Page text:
Could we recall the spirit that was exerted, or enter into the views that were entertained, by our ancestors, when they burst, like a deluge, from their ancient seats, and poured into the Roman empire, we should probably, after their first successes, at least, find a ferment in the minds of men, for which no attempt was too arduous, no difficulties insurmountable.

The subsequent ages of enterprise in Europe, were those in which the aların of enthusiasm was rung, and the followers of the cross invaded the East, 10 plunder a country, and to recaves a fepulchre ; those in which the people in different states contended for freedom, and affaulted the fabric of civil or religious usurpation ; that in which having found means to cross the Atlantic, and to double the cape of Good Hope, the inha3

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bitants of one half the world were let loose on the other, and parties from every quarter, wading in blood, and at the expence of every crime, and of every danger, traversed the earth in search of gold.

« Even the weak and the remiss are roused to enterprise, by the contagion of such remarkable ages; and states which have not in their form the principles of a continued exertion, either favourable or adverse to the welfare of mankind, may have paroxysms of ardour, and a temporary appearance of national vigour. In the case of such nations, indeed, the returns of moderation are but a relapse to obscurity, and the presumption of one age is turned to dejection in that which succeeds.

• But in the case of states that are fortunate in their domestic policy, even madness itself may, in the result of violent convulsions, subside into wisdom; and a people return to their ordinary mood, cured of their follies, and wifer by experience: or, with talents improved, in conducting the very scenes which frenzy had opened, they may then appear best qualified to pursue with fuccess the object of nations. Like the ancient republics, immediately after some alarming sedition, or like the kingdom of Great Britain, at the close of its civil wars, they retain the spirit of activity, which was recently awakened, and are equally vigorous in every pursuit, whether of policy, learning, or arts. From having appeared on the brink of ruin, they pass to the greatest prosperity.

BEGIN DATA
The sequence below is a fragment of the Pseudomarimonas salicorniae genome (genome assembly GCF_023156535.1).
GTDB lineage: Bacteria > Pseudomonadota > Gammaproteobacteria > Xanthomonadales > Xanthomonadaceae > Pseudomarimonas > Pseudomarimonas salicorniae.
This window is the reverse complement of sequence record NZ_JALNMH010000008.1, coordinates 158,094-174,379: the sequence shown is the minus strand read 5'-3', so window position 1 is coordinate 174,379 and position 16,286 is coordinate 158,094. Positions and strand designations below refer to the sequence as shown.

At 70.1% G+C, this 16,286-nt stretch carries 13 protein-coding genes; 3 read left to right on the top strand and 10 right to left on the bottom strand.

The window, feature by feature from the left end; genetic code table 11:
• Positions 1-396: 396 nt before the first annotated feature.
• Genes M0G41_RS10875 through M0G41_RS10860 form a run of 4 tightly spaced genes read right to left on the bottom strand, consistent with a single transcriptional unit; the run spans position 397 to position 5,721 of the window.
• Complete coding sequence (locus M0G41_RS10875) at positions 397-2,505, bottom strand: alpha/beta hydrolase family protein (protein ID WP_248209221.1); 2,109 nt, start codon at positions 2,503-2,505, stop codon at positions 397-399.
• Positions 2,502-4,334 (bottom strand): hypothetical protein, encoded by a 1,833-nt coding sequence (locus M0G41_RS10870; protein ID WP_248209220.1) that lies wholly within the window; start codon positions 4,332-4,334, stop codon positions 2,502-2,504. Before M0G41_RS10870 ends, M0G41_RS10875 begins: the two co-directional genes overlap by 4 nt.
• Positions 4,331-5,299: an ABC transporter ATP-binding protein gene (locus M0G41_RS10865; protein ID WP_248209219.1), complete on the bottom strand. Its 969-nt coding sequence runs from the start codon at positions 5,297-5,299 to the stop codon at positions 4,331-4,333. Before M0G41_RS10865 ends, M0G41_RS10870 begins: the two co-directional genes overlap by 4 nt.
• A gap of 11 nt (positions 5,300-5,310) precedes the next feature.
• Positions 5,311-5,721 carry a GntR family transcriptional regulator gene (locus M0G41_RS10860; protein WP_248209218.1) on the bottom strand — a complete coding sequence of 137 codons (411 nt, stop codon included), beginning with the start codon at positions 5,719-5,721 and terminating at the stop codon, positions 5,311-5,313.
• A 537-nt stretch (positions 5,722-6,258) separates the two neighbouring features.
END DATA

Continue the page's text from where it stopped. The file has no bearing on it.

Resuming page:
· Men engage in pursuits with degrees of ardour not proportioned to the importance of their object. When they are stated in opposition, or joined in confederacy, they only with for pretences to act. They forget, in the heat of their animosities, the subject of their controversy; or they seek, in their formal reasonings concerning it, only a disguise for their passions. When the heart is inflamed, no consideration can repress its ardour; when its fervour fubfides, no reasoning can excite, and no eloquence awaken, its former emotions.

· The continuance of emulation among states, must depend on the degree of equality by which their forces are balanced ; or on the incentives by which either party, or all, are urged to continue their struggles. Long intermissions of war, fuffer, equally in every period of civil society, the military spirit to languish. The reduction of Athens by Lysander, struck a fatal blow at the institutions of Lycurgus; and the quiet pofTeffion of Italy, happily, perhaps, for mankind, had almost put an end to the military progress of the Romans. After some

years of repose, Hannibal found Italy unprepared for his onset, and the Romans in a disposition likely to drop, on the banks of the

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Po, that martial ambition, which, being ruused by the fenfe of a new danger, afterwards carried them to the Euphrates and the Rhine.

States even distinguished for military prowess, sometimes lay down their arms from lassitude, and are weary of fruitless contentions : but if they maintain the station of independent communities, they will have frequent occafions to recall, and exert their vigour. Even under popular governments, men Sometimes drop the confideration of their political rights, and appear at times remiss or supine ; but if they have reserved the power to defend themselves, the intermission of its exercise cannot be of long duration. Political rights, when 'neglected, are always invaded ; and alarms from this quarter muft fre-quently come to renew the attention of parties. The love of learning, and of arts, may change its pursuits, or droop for a season, but while men are poffefled of freedom, and while the exercises of ingenuity are not superseded, the public may proceed, at different times, with unequal fervour ; but its progress is feldom altogether discontinued, or the advantages gained in one age are seldom entirely lost to the following.